person Jenny Sadre-Orafai, three poems

Jenny Sadre-Orafai is the author of Malak and Paper, Cotton, Leather. Recent poetry appears in Cream City Review, Ninth Letter, The Cortland Review, and Hotel Amerika. Recent prose appears in Fourteen Hills and The Collagist. She is co-founding editor of Josephine Quarterly and Associate Professor of English at Kennesaw State University.

all poems from Malak (Platypus Press, 2017)


When I’m Just Dead

I’ll send a fox to my daughter. It will nest in her hair,
my heaviest sleeping girl—largest heart outside my body.

She will shove it aside, look for me in a tin box
of necklaces I circled her with when she was a cricket.

She’ll drink water from a bottle too tight at the lip.
She’ll draw my face on the wall and tell it everything.


Frequency Interference

My ears ring when an airplane’s
in the next town.

Call it frequency. Call it
magic. Invisible headphones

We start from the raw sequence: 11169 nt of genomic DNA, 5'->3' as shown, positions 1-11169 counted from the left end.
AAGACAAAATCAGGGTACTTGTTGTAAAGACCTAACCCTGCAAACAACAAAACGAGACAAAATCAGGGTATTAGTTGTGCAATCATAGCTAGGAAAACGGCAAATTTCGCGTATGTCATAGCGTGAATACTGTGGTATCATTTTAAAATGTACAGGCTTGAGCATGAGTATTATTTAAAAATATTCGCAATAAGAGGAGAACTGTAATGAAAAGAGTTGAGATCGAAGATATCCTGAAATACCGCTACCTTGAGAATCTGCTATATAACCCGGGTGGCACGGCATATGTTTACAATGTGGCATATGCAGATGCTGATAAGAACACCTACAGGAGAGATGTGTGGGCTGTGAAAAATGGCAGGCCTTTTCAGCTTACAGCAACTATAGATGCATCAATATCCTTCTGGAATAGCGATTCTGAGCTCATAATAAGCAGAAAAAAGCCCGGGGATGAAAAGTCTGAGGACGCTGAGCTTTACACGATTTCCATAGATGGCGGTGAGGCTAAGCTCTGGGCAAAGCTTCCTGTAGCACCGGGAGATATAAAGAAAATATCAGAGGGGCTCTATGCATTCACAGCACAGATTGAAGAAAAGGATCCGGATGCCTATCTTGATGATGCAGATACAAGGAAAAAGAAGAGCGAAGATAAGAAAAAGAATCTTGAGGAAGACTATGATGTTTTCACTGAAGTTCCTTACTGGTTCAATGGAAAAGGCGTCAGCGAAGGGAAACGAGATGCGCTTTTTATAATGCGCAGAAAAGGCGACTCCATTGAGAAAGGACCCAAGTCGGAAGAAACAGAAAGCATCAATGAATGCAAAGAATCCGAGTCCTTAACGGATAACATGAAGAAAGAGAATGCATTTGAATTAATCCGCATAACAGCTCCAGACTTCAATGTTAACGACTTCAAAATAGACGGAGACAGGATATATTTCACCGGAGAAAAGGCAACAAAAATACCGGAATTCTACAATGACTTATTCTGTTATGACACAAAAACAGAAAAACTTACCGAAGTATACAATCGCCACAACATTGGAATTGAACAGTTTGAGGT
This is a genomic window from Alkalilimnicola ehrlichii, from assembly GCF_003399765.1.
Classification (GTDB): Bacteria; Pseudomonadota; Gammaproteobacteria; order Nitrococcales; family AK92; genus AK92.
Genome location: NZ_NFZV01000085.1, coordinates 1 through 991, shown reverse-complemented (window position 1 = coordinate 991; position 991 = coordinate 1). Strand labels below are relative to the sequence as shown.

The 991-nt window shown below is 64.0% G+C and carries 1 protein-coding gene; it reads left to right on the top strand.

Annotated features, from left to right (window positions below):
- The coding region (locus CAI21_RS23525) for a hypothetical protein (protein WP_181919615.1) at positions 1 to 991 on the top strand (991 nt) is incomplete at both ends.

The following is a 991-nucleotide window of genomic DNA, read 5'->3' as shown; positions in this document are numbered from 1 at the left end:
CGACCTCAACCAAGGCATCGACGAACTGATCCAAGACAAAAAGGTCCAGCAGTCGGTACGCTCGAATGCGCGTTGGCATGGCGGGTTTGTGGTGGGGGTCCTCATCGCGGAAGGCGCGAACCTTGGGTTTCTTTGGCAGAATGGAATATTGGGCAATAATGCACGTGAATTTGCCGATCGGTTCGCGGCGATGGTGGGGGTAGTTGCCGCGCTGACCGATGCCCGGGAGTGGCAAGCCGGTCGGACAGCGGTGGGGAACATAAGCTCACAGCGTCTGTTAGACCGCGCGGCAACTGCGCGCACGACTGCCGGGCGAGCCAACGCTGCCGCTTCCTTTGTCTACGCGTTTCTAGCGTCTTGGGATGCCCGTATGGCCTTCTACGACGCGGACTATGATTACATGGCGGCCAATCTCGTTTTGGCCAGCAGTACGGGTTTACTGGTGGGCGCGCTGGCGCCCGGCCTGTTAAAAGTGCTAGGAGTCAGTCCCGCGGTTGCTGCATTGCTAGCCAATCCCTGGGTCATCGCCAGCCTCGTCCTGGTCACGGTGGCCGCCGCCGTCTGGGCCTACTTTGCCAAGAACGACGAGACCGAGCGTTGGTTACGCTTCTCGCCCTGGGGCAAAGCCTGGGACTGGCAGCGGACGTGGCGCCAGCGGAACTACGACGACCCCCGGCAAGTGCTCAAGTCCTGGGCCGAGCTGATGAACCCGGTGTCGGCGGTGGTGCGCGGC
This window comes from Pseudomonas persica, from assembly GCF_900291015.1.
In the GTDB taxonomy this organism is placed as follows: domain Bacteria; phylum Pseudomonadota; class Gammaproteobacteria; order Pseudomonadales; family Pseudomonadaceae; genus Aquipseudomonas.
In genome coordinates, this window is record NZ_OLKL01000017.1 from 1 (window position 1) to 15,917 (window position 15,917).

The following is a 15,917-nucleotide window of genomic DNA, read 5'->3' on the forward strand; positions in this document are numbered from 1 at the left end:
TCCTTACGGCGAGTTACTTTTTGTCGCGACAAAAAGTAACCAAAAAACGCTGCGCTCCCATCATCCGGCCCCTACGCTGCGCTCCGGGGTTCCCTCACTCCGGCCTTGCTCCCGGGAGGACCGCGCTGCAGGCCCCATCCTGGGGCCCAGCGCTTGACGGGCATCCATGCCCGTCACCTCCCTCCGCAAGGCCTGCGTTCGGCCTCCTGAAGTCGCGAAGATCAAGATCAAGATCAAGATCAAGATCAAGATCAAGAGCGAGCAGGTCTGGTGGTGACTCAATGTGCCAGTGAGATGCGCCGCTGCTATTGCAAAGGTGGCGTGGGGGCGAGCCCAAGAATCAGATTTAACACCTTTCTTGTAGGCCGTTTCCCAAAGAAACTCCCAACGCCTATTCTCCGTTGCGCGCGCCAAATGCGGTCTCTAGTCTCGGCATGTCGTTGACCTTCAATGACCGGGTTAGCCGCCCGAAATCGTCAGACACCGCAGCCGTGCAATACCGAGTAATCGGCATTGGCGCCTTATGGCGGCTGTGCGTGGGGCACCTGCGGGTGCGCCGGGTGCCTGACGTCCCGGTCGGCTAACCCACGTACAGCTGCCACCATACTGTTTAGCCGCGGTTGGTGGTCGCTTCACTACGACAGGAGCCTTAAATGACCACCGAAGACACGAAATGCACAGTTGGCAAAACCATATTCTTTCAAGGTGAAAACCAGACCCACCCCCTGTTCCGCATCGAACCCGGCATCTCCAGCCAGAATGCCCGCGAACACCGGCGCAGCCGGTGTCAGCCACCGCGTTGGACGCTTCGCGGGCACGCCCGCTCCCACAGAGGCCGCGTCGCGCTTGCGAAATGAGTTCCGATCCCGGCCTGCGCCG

with singing bells.

Should I push my wings
out too? Carry the crying
babies behind my teeth?

It’s true that Malak’s a white plane
on a white cloud, reading
land, laughing
at winking rivers,
waiting for me to turn

gold, gold, gold, gold.



I stood for it, and the plaster felt
like the raw egg we wore on our tight,

tight pores. (We slipped the yellows,
full suns, down the sink.)

He demolded me after I read him
his hand. I said, pick one, from the pile

of parts. He pulled my other head, blank.
My other body, an empty piñata,

held up a wall. His hand over that
mouth means nothing.


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